Posted on June 8, 2021 in ATSC News
WASHINGTON, D.C.—While much attention is focused on ATSC 3.0’s advanced emergency alerting capabilities like geo-targeting warnings and TV wakeup, retired Lt. Gen. Reynold Hoover May 25 during the first day of the virtual 2021 AWARN Summit illustrated precisely why the technology’s ability to disseminate information post-event may ultimately prove to be its most valuable quality in an emergency.
“Ladies and gentlemen, for the last 15 minutes we’ve actually been working a missile launch from North Korea,” Hoover said during the opening of his keynote speech. “We detected a launch of a Hwasong-15, which is an ICBM. It has a max range, we estimate, of about 13,000 kilometers, which takes in the entire United States.”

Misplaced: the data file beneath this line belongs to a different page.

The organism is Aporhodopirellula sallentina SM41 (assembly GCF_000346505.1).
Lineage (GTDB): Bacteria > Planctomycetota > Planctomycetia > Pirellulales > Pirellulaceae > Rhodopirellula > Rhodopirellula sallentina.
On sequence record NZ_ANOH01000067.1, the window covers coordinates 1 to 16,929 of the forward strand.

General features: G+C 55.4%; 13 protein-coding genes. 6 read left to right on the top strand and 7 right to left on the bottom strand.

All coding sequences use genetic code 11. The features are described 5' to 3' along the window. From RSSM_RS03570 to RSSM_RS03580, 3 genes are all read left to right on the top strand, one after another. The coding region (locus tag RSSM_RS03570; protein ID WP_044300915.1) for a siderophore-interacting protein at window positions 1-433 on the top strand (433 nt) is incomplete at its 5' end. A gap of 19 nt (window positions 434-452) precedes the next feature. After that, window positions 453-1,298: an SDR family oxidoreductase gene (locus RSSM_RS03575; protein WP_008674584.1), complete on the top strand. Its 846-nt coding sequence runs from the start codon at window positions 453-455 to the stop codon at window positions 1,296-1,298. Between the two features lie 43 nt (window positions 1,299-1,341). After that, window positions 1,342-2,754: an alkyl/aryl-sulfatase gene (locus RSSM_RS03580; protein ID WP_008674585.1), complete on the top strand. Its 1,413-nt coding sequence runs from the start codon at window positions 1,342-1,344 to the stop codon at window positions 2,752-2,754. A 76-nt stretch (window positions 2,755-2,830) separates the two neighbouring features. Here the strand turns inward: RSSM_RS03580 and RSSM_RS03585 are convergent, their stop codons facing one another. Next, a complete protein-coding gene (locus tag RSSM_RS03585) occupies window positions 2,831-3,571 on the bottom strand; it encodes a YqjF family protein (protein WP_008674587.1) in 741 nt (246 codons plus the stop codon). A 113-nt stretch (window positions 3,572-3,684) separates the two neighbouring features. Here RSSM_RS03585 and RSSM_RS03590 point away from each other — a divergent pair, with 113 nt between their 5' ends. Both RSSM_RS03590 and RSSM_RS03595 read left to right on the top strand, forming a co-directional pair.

“NORAD [North American Aerospace Defense Command] has assessed this launch as a threat to the United States. NorthCom [U.S. Northern Command] has launched our ground-based interceptors. We’re reporting flight as nominal. We estimate now impact in 14 minutes,” said Hoover, who among a long list of career accomplishments served as chief of staff at FEMA and integrated the agency into Homeland Security following the Sept. 11, 2001, attacks as well as being a driving force behind the adoption of IPAWS (the Integrated Public Alert & Warning System).
Posted in ATSC News
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The Advanced Television Systems Committee, Inc., is an international, non-profit organization developing voluntary standards and recommended practices for digital terrestrial broadcasting. ATSC member organizations represent the broadcast, broadcast equipment, motion picture, consumer electronics, computer, cable, satellite, and semiconductor industries. ATSC also develops digital terrestrial broadcasting implementation strategies and supports educational activities on ATSC standards.